Owner of Rochester's 'Splash n Learn To Swim', Maree Macague, told the community the story via her social media, as it was her daughter's partner who rescued the girl.
Maree said the event only emphasised the need for everyone to learn how to swim.
"As my daughter was getting in the river, she heard these young girls who were playing in the water say 'let's go across the river'. One girl did appear nervous and said 'I don't think I can make it'.
"Five to ten minutes later, there was yelling and screaming as this poor girl was getting dragged down the middle of the Murray River. She was yelling out. There had been a paddlesteamer go by about 5 minutes before this happened. She was stuck out there. The current is so strong at the minute.
"Luckily, she was floating on her back, so she knew to roll over. That was awesome.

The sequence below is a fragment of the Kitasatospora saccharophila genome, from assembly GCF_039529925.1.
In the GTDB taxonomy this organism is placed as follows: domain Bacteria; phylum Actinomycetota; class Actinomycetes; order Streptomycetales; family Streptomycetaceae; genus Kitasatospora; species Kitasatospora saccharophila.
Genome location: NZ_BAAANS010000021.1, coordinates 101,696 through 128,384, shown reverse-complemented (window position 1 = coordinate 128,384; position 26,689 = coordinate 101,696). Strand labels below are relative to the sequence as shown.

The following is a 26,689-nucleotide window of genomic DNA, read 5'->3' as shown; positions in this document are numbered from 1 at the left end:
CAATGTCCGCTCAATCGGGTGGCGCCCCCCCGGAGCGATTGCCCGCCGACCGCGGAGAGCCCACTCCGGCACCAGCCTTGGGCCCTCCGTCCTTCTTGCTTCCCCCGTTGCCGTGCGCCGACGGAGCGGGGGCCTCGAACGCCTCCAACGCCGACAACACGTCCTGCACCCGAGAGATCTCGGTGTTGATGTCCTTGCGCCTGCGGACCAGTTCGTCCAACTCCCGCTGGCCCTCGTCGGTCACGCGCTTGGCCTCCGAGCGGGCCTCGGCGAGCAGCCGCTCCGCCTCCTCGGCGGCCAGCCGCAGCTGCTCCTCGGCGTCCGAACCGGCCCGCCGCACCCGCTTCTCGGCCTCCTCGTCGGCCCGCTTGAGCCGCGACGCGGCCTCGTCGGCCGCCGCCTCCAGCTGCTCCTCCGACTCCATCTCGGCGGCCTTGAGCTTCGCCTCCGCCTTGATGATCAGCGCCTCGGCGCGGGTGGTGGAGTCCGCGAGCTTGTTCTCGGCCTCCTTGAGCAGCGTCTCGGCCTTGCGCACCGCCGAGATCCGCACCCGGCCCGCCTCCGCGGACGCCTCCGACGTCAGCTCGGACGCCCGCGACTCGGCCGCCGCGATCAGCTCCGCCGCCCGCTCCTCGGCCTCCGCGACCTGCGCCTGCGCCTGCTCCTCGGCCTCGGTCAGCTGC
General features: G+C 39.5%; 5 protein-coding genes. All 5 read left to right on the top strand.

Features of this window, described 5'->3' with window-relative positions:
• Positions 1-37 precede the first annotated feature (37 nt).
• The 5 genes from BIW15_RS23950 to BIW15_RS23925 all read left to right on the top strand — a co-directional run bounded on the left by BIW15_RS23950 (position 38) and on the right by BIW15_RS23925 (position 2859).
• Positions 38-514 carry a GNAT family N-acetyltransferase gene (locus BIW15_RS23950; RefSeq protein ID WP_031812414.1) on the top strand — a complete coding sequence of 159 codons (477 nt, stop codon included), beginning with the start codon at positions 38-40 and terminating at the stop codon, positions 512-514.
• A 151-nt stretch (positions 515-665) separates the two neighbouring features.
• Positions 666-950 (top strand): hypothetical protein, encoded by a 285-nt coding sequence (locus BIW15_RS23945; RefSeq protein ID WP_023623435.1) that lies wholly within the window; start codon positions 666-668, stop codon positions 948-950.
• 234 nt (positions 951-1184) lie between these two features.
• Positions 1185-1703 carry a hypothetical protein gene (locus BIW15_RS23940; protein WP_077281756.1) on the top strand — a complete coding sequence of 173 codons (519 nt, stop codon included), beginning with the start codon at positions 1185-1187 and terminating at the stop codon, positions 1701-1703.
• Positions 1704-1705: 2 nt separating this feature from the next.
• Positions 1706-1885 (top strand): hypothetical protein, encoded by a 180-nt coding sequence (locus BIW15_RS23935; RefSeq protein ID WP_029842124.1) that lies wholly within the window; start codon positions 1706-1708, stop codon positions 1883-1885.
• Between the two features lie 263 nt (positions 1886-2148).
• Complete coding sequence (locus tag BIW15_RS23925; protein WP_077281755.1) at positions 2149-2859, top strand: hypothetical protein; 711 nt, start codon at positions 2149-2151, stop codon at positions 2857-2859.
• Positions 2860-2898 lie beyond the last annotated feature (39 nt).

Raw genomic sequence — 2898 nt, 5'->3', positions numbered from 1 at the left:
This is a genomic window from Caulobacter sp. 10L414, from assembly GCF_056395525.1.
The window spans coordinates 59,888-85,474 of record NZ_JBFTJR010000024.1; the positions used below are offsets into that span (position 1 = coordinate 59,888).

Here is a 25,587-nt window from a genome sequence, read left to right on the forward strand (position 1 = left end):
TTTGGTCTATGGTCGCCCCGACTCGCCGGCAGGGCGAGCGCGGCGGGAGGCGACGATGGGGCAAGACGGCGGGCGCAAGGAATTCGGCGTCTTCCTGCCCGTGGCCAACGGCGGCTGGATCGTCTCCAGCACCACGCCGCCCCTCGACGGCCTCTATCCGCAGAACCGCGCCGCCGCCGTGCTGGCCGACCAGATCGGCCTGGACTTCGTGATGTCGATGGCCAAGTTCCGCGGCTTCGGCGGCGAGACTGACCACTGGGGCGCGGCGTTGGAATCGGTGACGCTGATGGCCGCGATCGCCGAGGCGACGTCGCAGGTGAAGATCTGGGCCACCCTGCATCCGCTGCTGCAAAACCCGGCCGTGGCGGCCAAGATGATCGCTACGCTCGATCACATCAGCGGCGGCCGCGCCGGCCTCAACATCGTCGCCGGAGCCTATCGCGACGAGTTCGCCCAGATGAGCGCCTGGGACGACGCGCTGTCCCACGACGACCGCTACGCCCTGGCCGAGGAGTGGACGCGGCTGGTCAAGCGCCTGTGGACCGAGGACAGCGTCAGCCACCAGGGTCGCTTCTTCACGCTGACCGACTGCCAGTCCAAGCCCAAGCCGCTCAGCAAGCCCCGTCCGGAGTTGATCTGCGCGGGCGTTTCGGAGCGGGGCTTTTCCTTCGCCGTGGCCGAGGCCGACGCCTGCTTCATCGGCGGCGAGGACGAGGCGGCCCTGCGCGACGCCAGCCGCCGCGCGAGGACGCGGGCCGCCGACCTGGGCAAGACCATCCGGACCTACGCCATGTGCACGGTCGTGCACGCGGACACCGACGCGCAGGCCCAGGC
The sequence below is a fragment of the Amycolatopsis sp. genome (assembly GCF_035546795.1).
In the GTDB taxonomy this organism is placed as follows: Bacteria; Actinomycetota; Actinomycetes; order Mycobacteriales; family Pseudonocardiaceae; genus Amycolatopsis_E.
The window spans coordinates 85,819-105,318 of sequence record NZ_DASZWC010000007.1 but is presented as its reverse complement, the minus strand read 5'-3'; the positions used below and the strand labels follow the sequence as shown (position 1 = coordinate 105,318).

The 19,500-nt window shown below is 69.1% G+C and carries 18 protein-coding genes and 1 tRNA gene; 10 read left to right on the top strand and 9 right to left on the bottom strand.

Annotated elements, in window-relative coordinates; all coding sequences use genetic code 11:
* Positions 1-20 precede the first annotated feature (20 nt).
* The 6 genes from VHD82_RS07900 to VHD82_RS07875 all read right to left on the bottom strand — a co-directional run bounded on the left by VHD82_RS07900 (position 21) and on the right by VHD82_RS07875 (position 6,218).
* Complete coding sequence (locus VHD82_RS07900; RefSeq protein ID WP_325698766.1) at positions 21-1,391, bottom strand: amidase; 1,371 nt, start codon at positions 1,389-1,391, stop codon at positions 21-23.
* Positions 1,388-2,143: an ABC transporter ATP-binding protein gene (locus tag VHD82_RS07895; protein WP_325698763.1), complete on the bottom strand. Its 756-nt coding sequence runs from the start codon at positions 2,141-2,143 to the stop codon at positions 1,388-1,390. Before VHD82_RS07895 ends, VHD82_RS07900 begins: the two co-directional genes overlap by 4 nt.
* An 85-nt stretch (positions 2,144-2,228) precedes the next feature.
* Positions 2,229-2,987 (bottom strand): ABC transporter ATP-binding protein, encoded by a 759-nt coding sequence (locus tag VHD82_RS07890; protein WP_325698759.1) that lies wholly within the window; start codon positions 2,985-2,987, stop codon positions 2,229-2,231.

"There was a discussion on the bank. One guy had his little boy, so he couldn't go. Another couple said they didn't have that swimming ability to take off after her. Pete, who is used to swimming in the river, then swam about 300 metres down from the beach to get her back onto the edge.
"If she'd gone under, she would've been lost. Once you're in that situation, you need some kind of survival stroke to get you to the edge. We teach them to use any survival stroke and not to panic. It doesn't matter how far you are away. I mean, if a paddlesteamer had come along, well, they can't get out of the way.
"Kids play around the backyard pool and they know how to get to the edge. But to be put out into another environment, even a big 50 metre pool, is totally different to playing in the backyard pool. The parents often think their child can actually do more than they can because they see them in the backyard pool and they're very confident.
"Some parents get a bit embarrassed if they're booking the kids in at 5 or 6 years old because they haven't started them early. It doesn't matter. Just start."